We all put some money in the kitty and, even if I do say so myself, we produced quite the feast between us 🙂 We had the works! Turkey, beef, mashed potatoes, stuffing, gravy and christmas pudding (provided by Denise & Steve), ham, yorkshire puds, pigs in blankets, carrots, peas, sprouts, roasted parsnips (& carrots) & 2 homemade cheesecakes (provided by me) and red cabbage, cauliflower cheese & roast potatoes (provided by Sue). And we even had crackers (courtesy of Denise 🙂 )
My Cracker challenge was to take as many selfies with my christmas dinner as possible..!!
Alan, Tracy & Calv
Me and Marie
We set up a couple of tables and requisitioned several chairs in addition to our own and all fitted nicely onto Steve & Denise’s pitch (which was immediately behind ours. Calv had ‘made’ a gate between the pitches so it was fairly easy to make our way from the van to the table (we had steps beside the 2 foot wall that we had to negotiate).
All cramming ourselves around the tables it wasn’t that much different to having a houseful at home tbh! Unfortunately the sun didn’t really shine, but it wasn’t cold and we had a lovely time – it was, almost, like christmas at home!
When it got too cold we were down to 9 of us, so we were able to spend the evening in our van (we even all managed to sit down). We got out the Chase card game and managed to get through it – taking it all a little more seriously after, young, Steve the Quizmaster, told us that ‘We could either play it properly, or not at all!!’ We gave in as he had a bad hip and was on crutches 🙂
So we then had a week to get over our christmas excesses (or rather add to them…) and prepare for New Year’s Eve. We eventually decided that we would host at our van, but outside if possible. Although the days are warm at this time of year in Spain the evenings really aren’t!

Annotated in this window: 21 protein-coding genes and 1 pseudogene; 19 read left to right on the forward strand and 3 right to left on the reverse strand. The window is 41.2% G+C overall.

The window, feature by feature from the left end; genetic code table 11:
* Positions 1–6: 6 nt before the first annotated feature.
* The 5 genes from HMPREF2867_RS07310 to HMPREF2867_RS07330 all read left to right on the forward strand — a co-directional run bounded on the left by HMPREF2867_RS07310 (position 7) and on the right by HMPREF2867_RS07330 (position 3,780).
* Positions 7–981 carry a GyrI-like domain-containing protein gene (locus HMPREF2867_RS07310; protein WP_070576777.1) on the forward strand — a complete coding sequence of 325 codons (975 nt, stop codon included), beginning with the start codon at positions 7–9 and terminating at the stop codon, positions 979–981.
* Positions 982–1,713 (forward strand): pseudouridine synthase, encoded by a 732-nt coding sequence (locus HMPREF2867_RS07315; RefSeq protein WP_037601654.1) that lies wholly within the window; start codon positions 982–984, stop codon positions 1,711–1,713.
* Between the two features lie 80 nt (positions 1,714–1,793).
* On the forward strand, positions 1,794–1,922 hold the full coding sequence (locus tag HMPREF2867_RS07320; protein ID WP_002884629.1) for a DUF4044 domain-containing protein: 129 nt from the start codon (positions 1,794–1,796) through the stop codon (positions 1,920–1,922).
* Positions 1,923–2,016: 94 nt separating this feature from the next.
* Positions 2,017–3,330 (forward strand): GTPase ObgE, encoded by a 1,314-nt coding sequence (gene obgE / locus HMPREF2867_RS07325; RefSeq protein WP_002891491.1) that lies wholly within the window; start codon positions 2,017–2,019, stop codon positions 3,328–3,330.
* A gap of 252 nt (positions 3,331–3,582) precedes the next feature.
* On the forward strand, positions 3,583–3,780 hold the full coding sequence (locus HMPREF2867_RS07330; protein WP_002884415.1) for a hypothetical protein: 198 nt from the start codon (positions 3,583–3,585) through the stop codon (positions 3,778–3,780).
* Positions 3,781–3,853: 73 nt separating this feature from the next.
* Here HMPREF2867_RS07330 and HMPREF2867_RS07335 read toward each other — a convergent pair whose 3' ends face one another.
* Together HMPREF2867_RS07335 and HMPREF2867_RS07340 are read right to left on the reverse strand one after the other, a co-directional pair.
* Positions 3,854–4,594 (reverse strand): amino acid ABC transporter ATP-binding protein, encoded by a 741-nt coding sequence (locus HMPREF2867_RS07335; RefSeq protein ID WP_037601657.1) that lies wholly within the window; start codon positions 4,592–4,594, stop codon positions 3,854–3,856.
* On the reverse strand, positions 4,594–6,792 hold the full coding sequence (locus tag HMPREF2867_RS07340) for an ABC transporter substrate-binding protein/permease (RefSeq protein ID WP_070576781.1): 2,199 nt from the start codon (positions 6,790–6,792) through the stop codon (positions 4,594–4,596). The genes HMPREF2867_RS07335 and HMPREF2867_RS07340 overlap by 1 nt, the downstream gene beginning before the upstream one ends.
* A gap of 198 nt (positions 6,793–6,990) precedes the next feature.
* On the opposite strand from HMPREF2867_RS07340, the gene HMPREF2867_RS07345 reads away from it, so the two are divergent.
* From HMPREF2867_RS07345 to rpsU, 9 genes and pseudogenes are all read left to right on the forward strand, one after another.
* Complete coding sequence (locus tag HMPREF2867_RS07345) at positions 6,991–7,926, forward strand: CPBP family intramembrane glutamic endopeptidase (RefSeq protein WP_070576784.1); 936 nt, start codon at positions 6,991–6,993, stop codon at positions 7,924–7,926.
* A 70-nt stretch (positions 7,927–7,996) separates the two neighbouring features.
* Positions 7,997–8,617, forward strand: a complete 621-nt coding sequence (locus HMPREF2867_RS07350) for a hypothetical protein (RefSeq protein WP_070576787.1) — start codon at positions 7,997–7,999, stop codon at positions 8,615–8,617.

We set up with a couple of windbreakers, the table, some chairs, lights and lanterns. We were joined by Steve, Denise, Marie & Steve, Alan (Tracy wasn’t feeling well) and Jim. As it got colder I brought out all our woolly hats and gloves (which for some reason we have in abundance in the van – they came in very useful) and we just basically drank (6 bottles of champagne were lying on the floor in the morning – the boys weren’t drinking champagne….), sang, quizzed (with the same quizmaster..) and danced (my fitbit recorded me having 19 minutes of aerobic activity at 2am on New Year’s Day!) the night and the early hours away 🙂 We even managed to get in ‘the game’, which we play as a family every year (we managed this on Christmas Day as well 🙂 )
Before midnight we were joined by Joe & Gayle who had been over to Alberts to celebrate, but left early as their friends wanted to. I do remember the alarm on everybody’s faces when it looked like I might try to do the ‘Dirty Dancing’ lift – to be fair Calv didn’t look scared even though I was running full tilt at him 🙂
Steve & Denise before it got too cold on New Years Eve
The woolly hats are out! NYE 2018
Alan on NYE
We turned the music off at the same time as the camp bar (2am) but the night eventually ended at 3.20am.. I must admit that I thought we were quiet after 2am, but apparently not.. Sorry (but it’s 1 night a year tbf)
In the morning whilst Calv remained comatose I started the clean-up, accompanied by ‘mornings’ and massive grins from our fellow campers. It was definitely a night to remember!!
But our new experiences weren’t yet over. There is a tradition at Cabopino beach of a mass swim on New Year’s Day. Now you might think that this is a bit of a cop out being in Spain, but I promise you the water is not warm. In fact it’s pretty cold!!
Down on the beach for the off at midday, we found cooking stations set up providing bacon butties and sausage sandwiches together with drinks etc. This is all done by a group of residents and they won’t take any money for it – all they ask is that once you know about it you bring some supplies down so that the food will go further. Wonderful.